One more new (to me) item in my explorations of the standard deviation. I came across a one-pass method of computing the sample standard deviation which seems to be exact, not an approximation.

Normally the way we compute the sample standard deviation requires two passes through the data, one where we calculate the mean, then again to find the deviations from the mean to calculate the RMS of the deviations. This method is good for most cases where the data comes to you in a set and complete. But in cases where you have data streaming in constantly, say as from the Hubble telescope or something, having to go back and recalculate the total each time may be time consuming. What is needed is a way to take the old results and produce the new result with the one piece of data added.

I found just such a result at a page From John D Cook He writes, "This better way of computing variance goes back to a 1962 paper by B. P. Welford and is presented in Donald Knuth's __Art of Computer Programming Vol 2, page 232, 3rd edition__. Although this solution has been known for decades, not enough people know about it. ...It is not obvious that the method is correct even in exact arithmetic. It's even less obvious that the method has superior numerical properties, but it does. The algorithm is as follows.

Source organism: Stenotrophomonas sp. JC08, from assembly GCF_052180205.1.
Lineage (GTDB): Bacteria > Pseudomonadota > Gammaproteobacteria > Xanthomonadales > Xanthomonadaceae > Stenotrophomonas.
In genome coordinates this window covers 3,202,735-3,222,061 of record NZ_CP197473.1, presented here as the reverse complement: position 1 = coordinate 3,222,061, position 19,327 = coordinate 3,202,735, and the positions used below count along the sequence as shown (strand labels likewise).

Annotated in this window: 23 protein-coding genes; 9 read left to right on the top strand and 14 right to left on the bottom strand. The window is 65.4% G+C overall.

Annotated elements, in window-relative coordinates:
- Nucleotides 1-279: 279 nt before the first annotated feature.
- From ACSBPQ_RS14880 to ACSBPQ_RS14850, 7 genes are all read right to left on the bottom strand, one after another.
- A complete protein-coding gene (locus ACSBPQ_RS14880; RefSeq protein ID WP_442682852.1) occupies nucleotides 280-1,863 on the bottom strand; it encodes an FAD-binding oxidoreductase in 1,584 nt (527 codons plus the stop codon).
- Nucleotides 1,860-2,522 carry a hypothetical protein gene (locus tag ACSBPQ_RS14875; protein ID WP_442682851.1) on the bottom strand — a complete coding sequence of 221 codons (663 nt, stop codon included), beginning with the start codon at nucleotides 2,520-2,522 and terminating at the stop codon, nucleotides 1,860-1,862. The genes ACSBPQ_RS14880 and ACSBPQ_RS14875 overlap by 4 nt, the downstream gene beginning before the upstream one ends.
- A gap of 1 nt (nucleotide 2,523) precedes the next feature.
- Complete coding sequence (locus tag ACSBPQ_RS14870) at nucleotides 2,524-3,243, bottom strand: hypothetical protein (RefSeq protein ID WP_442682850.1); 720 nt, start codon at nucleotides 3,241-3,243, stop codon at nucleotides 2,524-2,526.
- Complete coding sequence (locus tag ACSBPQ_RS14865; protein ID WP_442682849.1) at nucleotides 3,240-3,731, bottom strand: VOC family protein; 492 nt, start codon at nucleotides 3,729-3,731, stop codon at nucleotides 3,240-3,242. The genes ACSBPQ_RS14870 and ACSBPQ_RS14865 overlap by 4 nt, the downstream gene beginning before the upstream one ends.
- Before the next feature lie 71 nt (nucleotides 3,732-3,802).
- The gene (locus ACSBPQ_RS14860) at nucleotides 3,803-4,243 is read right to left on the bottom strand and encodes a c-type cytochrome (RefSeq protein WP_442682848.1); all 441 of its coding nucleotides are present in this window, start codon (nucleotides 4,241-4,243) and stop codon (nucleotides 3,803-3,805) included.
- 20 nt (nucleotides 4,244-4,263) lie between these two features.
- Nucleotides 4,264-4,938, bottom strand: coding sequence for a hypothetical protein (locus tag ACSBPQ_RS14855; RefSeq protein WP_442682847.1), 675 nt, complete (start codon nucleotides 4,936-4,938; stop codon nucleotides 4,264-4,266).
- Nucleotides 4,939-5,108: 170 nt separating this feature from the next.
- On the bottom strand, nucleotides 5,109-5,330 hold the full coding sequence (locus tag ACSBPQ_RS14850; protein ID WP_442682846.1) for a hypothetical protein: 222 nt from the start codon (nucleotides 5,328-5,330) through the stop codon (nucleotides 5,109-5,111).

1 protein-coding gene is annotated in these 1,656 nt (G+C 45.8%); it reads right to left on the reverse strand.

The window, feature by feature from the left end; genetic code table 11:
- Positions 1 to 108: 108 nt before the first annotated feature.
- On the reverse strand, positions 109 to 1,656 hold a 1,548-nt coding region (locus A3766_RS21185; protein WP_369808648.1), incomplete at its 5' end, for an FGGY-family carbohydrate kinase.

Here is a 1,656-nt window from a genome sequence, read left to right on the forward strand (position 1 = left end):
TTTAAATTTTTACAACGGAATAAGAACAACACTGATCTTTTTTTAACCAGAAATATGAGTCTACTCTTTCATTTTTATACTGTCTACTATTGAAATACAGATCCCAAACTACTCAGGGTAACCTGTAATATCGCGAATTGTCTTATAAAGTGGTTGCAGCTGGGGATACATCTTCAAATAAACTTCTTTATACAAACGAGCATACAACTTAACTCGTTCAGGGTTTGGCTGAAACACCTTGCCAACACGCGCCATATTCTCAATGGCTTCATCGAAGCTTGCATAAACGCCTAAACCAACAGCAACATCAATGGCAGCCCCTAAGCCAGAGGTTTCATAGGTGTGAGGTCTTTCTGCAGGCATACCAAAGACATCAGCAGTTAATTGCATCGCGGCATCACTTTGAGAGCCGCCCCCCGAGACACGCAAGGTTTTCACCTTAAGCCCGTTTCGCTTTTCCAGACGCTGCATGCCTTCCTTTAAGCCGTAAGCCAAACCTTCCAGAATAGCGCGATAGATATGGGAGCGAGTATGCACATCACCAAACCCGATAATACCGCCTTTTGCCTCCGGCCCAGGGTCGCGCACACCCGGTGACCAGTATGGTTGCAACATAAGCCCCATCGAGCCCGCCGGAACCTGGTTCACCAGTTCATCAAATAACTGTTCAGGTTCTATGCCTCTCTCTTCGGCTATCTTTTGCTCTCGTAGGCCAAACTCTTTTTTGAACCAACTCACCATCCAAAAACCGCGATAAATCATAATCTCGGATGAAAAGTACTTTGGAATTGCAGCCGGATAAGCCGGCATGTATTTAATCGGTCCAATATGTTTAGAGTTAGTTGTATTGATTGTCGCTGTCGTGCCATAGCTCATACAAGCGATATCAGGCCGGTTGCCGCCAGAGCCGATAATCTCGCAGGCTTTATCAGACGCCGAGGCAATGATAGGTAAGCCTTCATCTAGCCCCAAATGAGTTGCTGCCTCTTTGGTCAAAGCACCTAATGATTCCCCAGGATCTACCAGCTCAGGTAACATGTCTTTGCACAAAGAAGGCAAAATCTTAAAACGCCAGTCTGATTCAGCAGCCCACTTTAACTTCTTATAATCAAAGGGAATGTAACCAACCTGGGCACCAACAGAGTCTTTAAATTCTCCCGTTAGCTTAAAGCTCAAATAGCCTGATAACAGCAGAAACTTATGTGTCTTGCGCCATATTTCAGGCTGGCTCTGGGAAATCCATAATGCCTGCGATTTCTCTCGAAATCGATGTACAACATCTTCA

Initialize M_{1} = x_{1} and S_{1} = 0.

For subsequent x's, use the recurrence formulas

M_{k} = M_{k-1}+ (x_{k} - M_{k-1})/k

S_{k} = S_{k-1} + (x_{k} - M_{k-1})*(x_{k} - M_{k}).

For 2 ≤ k ≤ n, σ^{2} = S_{k}/(n - 1)."

although I think the sigma-squared should be s^{2} from the values I get and the division by n-1. For those who use the Ti 84 and such calculator, this is an easy program to write, or you may download a program I quickly wrote here. It asks for each x in turn, and reports the running mean and s_{k} after each entry.